Hold Tight: The Truck Darling Poems
Hanging Loose Press
231 Wyckoff Street, Brooklyn, NY 11217
9781934909140, $18.00, www.amazon.com
by Connor Stratman
Jeni Olin, who actually goes by the name Truck Darling, is noted for her visceral, surreal, chaotically allusive poetry. Her first book, Blue Collar Holiday, was praised by John Ashbery as being "wonderfully caustic and vulnerable. Raw and strangely accommodating." That collection saw Olin within the throes of dealing with the death of a lover, the breakdown of youth, and the collision of symbols.
In her new collection, Hold Tight, we see this same crashing, internally hostile world transformed through new eyes by the poetic voice of Truck Darling, a voice that manages to be distinctive yet eerily disembodied at the same time. This time out, we find poetry that aims low and emerges high, a jarring yet coherent aesthetic which challenges readers to make sense of the contradictions of language put in front of them. In "Doll Steak," she writes:
"Do your sinuses itch, little wolf,
like boys in steaming ghettos beaming
handsomely with sinister little dolls,
racked, trembling with nightsweats,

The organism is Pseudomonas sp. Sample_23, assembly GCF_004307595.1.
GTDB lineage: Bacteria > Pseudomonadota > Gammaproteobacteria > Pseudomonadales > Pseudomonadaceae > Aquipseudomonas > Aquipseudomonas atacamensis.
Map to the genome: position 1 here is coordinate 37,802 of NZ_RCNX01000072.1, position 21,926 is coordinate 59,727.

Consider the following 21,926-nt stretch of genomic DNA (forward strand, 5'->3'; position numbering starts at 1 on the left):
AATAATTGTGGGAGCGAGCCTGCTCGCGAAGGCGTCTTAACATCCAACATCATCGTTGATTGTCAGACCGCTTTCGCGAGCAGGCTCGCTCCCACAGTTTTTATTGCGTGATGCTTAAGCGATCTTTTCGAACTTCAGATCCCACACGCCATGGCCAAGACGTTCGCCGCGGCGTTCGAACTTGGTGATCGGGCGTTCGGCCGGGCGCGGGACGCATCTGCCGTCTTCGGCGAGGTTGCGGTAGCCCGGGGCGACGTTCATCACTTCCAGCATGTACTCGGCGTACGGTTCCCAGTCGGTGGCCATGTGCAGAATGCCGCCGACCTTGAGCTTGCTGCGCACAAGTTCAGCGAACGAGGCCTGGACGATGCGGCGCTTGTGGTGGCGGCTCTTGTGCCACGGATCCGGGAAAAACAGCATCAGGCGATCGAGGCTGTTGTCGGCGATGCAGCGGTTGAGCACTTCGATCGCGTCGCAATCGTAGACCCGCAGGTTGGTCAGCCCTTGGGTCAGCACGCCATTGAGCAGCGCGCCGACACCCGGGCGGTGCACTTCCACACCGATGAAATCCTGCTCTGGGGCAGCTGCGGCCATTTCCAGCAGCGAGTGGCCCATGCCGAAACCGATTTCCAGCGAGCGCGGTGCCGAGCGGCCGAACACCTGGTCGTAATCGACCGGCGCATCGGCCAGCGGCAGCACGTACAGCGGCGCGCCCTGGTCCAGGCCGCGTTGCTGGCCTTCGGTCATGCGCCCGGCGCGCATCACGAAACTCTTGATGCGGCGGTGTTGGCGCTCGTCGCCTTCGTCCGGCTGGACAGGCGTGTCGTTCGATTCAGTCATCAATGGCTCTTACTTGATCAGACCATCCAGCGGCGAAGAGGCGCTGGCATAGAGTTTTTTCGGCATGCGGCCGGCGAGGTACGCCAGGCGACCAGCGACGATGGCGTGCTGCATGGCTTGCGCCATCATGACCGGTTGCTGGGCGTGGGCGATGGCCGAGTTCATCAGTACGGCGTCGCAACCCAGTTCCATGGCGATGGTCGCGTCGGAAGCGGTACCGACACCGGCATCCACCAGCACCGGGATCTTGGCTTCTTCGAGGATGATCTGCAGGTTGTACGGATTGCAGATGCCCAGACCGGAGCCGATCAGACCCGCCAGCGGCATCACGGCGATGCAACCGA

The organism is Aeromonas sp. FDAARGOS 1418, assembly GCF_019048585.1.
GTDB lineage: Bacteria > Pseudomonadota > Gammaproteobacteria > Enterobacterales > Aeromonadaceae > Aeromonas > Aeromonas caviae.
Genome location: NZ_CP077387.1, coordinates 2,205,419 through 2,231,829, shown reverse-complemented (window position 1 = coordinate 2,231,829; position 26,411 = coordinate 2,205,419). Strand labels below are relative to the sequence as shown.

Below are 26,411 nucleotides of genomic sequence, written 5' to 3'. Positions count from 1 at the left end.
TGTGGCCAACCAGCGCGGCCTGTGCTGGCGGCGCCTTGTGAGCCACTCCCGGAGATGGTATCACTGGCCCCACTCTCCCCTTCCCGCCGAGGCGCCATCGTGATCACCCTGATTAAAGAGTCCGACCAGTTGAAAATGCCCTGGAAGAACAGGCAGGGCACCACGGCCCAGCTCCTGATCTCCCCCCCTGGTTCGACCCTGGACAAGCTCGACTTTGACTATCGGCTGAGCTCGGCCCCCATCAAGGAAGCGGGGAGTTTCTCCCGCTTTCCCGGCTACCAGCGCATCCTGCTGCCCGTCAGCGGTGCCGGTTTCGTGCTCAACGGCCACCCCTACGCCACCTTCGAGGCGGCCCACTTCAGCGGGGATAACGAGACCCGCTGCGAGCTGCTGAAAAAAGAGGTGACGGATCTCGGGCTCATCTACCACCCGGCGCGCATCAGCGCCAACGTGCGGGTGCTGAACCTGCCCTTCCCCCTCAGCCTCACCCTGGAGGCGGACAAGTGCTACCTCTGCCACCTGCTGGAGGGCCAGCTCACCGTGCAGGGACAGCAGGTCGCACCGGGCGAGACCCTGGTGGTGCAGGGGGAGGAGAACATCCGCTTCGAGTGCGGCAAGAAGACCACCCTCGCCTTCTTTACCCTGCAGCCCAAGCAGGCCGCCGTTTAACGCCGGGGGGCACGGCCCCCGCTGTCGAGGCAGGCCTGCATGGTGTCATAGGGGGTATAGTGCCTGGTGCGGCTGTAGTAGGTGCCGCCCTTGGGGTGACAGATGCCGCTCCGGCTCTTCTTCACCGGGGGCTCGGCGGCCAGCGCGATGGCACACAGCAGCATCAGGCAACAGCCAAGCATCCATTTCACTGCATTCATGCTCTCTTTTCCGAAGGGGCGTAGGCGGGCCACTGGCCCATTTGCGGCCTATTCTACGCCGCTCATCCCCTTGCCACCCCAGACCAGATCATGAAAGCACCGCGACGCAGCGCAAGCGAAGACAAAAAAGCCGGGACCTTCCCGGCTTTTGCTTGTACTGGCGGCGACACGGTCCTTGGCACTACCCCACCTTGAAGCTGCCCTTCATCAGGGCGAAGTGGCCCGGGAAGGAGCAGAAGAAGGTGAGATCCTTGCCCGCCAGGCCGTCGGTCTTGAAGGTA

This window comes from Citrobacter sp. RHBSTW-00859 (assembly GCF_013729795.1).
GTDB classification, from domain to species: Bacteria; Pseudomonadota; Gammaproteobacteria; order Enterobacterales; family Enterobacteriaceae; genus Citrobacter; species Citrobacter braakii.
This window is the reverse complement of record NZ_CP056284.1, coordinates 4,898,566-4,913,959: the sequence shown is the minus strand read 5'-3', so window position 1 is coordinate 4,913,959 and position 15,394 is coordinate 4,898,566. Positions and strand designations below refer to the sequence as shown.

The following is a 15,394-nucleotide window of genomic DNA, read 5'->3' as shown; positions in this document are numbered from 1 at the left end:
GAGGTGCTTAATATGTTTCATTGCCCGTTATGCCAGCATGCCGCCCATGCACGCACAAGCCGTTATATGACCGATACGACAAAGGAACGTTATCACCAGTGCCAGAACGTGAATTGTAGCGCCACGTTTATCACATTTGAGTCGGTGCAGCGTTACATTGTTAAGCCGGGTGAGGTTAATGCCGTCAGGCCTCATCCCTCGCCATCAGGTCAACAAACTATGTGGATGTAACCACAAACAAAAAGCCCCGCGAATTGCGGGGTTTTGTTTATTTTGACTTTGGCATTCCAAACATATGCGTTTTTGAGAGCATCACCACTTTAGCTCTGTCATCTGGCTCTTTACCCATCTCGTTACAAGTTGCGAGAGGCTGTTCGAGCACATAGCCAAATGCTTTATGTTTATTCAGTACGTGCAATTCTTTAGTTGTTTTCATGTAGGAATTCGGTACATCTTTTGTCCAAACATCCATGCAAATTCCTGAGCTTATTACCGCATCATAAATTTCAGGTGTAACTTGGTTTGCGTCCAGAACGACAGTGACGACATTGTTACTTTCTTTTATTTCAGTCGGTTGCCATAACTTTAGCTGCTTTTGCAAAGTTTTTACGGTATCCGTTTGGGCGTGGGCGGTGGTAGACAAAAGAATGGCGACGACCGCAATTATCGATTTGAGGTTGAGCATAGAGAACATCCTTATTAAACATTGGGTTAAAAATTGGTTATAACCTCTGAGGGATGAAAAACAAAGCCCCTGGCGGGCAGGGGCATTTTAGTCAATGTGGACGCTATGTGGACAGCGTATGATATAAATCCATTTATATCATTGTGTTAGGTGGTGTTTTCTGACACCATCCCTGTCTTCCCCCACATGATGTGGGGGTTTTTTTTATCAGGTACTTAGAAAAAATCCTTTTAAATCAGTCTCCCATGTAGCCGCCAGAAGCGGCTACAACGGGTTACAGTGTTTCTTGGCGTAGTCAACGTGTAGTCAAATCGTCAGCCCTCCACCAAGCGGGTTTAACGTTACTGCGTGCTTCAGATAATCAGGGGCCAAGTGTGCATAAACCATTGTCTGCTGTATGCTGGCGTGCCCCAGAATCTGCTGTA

all the coloring books streaked with piss?"
The center of the world is perpetually shaky, uncertain. The voice finds itself in many places at once, able to verbally respond but not so able to comprehend. Language falls away from being a tool of communication and towards a mode of action. The action of language is imperfect but is nevertheless a way of standing still within time, the "swampy terrain" of temporality.
Reading this book is much being on a rollercoaster going too fast, with all the visual world around you spinning so quickly that a dreamlike nausea comes on. This nausea produces an oceanic feeling, unsettling yet reassuring. The poems are based on this seemingly chaotic yet ordered movement, and the pace never lets up until you put the book down. You feel "Drawn & quartered, I'll fuse again,/my spine creamy."
Hold Tight holds up as one of the best books of poetry of the last decade, holding steady ground against many other modern masterworks like Gabriel Gudding's Rhode Island Notebook, Jennifer Moxley's The Sense Record, and Graham Foust's A Mouth in California. I would also say that Jeni Olin/Truck Darling is among the finest living poets in America, and this collection proves that statement. For all her linguistic invention, startling imagery, and wide-ranging allusions, it's difficult to imagine a more truly effective poet working today. Read this book.